PM: Palestinians won't compromise if all demands are met

Netanyahu tells Jerzy Buzek 30 UN states should oppose Palestinian statehood bid; US, EU officials in Israel work to stop UN move.

By T. LAZAROFF, G. HOFFMAN, H. LEILA KREIGER
June 15, 2011 02:15
4 minute read.
EU Parliament President Jerzy Buzek and Netanyahu.

jerzy buzek and netanyahu_311. (photo credit: Moshe Milner / GPO)

 
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If the Palestinians obtain all of their requests and the UN General Assembly recognizes a Palestinian state, it will be difficult to get the Palestinian leadership to accept necessary compromises in peace negotiations, Prime Minister Binyamin Netanyahu said Tuesday night.

Netanyahu made the comments during a meeting with President of the European Parliament Jerzy Buzek in Jerusalem.

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The prime minister said 30, and perhaps even 50, UN member states should be convinced to oppose the recognition of a unilateral Palestinian state.

After the meeting, Buzek said that the EU is interested in restarting peace talks between Israel and the Palestinians, and emphasized that such negotiations are important for Europe also because of the threat emanating from Iran.

Netanyahu warned that if Iran develops nuclear weapons, the world will change and in order for this scenario not to happen, Israel needs Europe's support.

Earlier Tuesday, American and European officials were in Israel in a strong push to jumpstart the stalled peace process and thereby prevent Palestinian unilateral statehood at the United Nations in September.

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“We want to use the next weeks and the next months to prevent such a difficult situation in the United Nations. This is our goal and this is what we work for,” German Foreign Minister Guido Westerwelle said.

He spoke at a joint press conference in Jerusalem with his counterpart Avidgor Lieberman, after meeting together. Earlier he met with Prime Minister Binyamin Netanyahu and he met with Palestinian Authority Prime Minister Salam Fayyad in Ramallah. Westerwelle also held a phone conversation with PA President Mahmoud Abbas.

“We do not support unilateral steps. We think unilateral steps would be counter-productive so we ask everyone not to go on this path. We think unilateral steps are not helpful,” said Westerwelle.

He added that such moves do not improve regional security and imperil the peace process. “We want a two-state solution, but it has to come from direct negotiations,” he said.

Separately, acting US Middle East envoy David Hale and Dennis Ross, a top White House advisor on the Middle East arrived in Israel Tuesday, and according to the Israeli media already held talks with Israeli interlocutor Yitzhak Molcho and Netanyahu’s advisor Ron Dermer.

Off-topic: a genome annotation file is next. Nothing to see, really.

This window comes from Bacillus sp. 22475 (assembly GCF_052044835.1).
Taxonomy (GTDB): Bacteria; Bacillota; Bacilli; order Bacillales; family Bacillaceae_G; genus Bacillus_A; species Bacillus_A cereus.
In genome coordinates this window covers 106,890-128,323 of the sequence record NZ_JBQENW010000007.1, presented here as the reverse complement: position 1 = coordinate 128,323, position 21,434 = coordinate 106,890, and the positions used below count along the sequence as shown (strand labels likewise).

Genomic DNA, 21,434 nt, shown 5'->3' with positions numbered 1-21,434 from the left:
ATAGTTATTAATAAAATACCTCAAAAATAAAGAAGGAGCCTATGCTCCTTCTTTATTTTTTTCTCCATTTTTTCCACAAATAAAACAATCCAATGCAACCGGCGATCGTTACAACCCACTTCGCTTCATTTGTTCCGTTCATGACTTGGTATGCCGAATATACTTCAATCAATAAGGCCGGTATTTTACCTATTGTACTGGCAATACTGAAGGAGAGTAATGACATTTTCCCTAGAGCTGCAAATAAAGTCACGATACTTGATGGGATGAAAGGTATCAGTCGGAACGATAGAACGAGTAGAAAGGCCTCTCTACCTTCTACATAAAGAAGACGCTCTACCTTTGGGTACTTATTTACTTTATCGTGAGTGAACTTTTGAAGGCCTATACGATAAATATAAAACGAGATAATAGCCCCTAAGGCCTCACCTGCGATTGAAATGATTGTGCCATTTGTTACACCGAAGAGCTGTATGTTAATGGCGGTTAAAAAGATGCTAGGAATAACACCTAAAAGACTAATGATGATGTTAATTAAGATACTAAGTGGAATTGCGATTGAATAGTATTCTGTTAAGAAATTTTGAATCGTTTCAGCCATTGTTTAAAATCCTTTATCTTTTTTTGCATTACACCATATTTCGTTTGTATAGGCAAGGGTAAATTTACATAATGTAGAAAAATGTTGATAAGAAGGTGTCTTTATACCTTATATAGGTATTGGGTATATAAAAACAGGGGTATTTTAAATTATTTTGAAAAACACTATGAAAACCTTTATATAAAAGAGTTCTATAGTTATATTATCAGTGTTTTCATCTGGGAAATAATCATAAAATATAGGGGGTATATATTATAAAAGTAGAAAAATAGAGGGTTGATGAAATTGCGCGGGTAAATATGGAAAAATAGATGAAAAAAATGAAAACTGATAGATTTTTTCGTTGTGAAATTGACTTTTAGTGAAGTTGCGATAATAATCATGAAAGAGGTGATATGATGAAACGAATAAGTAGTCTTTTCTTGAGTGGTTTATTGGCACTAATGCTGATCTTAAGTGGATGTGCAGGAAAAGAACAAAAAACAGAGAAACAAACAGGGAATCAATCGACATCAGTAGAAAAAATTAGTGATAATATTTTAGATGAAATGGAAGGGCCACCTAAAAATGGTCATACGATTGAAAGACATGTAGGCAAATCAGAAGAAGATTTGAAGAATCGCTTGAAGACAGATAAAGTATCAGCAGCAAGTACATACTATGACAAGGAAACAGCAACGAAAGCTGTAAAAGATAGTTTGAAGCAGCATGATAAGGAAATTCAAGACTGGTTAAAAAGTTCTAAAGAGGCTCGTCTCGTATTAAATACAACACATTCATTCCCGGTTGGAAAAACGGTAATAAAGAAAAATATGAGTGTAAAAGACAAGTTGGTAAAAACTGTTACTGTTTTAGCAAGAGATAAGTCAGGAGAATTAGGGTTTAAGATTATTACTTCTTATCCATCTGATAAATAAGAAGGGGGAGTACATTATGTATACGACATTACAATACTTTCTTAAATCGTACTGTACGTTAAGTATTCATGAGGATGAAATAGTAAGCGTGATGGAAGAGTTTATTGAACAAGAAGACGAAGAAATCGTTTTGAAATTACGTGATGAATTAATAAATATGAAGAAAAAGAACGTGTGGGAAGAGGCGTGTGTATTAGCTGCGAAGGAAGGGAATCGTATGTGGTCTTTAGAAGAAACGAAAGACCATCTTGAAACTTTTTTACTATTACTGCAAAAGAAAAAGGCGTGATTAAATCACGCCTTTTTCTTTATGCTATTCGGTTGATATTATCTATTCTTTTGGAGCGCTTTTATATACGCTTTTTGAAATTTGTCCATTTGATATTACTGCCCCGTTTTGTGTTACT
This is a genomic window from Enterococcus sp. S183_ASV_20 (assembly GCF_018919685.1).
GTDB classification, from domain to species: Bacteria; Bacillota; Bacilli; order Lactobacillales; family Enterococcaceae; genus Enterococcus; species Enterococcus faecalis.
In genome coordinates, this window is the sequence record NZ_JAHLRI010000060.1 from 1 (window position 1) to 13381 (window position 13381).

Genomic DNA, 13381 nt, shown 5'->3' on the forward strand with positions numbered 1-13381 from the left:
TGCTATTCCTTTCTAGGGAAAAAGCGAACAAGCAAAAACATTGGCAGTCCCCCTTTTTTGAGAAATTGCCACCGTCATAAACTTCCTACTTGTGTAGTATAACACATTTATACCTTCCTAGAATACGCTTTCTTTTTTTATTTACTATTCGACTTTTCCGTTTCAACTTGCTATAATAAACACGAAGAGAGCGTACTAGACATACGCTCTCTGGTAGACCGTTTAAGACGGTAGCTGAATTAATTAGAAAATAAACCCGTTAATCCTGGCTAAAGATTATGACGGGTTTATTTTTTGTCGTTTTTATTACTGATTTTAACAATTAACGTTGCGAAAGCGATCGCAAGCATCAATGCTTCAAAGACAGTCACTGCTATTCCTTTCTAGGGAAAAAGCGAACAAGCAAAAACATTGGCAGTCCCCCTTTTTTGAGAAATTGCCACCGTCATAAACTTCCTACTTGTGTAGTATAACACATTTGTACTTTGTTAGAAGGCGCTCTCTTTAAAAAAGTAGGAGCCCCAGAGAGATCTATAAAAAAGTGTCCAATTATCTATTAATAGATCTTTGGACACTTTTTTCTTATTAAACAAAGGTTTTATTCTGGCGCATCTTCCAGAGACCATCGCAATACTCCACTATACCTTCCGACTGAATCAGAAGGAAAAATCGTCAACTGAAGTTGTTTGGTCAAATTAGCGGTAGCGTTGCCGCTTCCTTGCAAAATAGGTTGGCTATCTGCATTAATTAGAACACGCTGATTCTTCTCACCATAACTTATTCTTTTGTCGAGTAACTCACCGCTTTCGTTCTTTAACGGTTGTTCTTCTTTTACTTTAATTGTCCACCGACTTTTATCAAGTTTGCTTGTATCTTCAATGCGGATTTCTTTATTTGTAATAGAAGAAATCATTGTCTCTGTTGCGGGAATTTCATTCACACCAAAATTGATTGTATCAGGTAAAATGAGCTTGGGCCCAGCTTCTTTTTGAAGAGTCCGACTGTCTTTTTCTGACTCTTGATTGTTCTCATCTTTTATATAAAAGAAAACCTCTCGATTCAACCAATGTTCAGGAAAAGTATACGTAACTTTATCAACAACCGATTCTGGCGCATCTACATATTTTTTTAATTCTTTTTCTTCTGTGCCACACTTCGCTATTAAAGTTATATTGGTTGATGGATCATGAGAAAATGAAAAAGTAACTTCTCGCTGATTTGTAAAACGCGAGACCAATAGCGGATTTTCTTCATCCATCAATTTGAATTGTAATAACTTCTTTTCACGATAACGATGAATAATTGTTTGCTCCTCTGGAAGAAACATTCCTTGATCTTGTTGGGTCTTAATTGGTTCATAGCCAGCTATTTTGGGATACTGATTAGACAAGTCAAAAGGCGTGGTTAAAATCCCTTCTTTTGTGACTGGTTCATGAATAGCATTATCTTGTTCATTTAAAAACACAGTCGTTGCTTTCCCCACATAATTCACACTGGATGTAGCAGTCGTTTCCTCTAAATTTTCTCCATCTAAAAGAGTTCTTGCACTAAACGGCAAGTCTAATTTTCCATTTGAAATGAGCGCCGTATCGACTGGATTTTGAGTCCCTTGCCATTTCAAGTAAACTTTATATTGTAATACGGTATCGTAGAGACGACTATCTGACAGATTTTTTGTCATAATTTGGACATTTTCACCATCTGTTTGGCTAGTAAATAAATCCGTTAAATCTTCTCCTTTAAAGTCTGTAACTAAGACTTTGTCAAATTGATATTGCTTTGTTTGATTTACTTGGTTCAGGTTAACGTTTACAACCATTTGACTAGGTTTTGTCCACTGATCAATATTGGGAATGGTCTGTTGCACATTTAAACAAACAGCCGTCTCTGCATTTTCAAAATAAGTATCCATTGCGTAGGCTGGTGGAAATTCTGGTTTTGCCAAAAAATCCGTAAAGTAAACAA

The US officials are looking to move the negotiating process forward. Hale will continue on to meet with Palestinian Authority President Mahmoud Abbas and his aide, Saeb Erekat, later in the week.

The effort is aimed at “getting everyone back to the negotiating table,” according to a US State Department official.

The trip is seen as building on the meetings Hale held with Erekat and Molcho in Washington last week. The US is eager to jumpstart a stalled negotiating process as the Palestinians make plans to approach the UN for a unilateral declaration of statehood in September.

The Europeans have also looked to take more aggressive actions to give momentum to negotiations as an alternative to the Palestinians going to the UN. EU foreign policy chief Catherine Ashton recently sent US Secretary of State Hillary Clinton and other principles of the Quartet – the US, EU, UN and Russia – a letter calling for a strong international push for relaunching talks this summer.

But the State Department official said that the US is focused on Hale’s efforts to move the parties forward.

“We have our special representative and his job is to push the negotiations forward and that’s why he’s having his meetings with the parties in the region,” as well as in Washington, the official said.

An Israeli official said that “we are working closely with the Americans, as we are with others to see if it is possible to find a formula that will put September behind us.”

According to a source close to Netanyahu, the prime minister told Westerwelle that stopping the Hamas- Fatah unity deal was key to restarting negotiations.

But Palestinians have insisted that they will not talk with Israel unless it halts all construction in the West Bank and east Jerusalem, a demand that Netanyahu has refused to cede to.

He has similarly rejected a call from US President Barack Obama to start negotiations based on the pre-1967 lines with some land swaps.

At the request of the 40 opposition parliamentarians Netanyahu is expected to defend his policies in the Knesset Wednesday.

At Tuesday’s press conference with Westerwelle, Lieberman defended Netanyahu’s stance.

“The final borders must be the result of the negotiation process. It is unacceptable for us to agree to the [pre-] ’67 lines without any negotiation, without any talks,” he said.

Israel has many questions regarding the issue of Palestinian refugees and Palestinian recognition of Israel as the national homeland for the Jewish people, he said.

“Regarding the settlements I am not sure that in my understanding that the settlements are an obstacle to peace,” he said.

He added that peace agreements were signed with Egypt and Jordan despite settlement construction.

Israel demolished 25 settlements in 2005 and that act did not bring peace, Lieberman said.

JPost.com staff contributed to this report.

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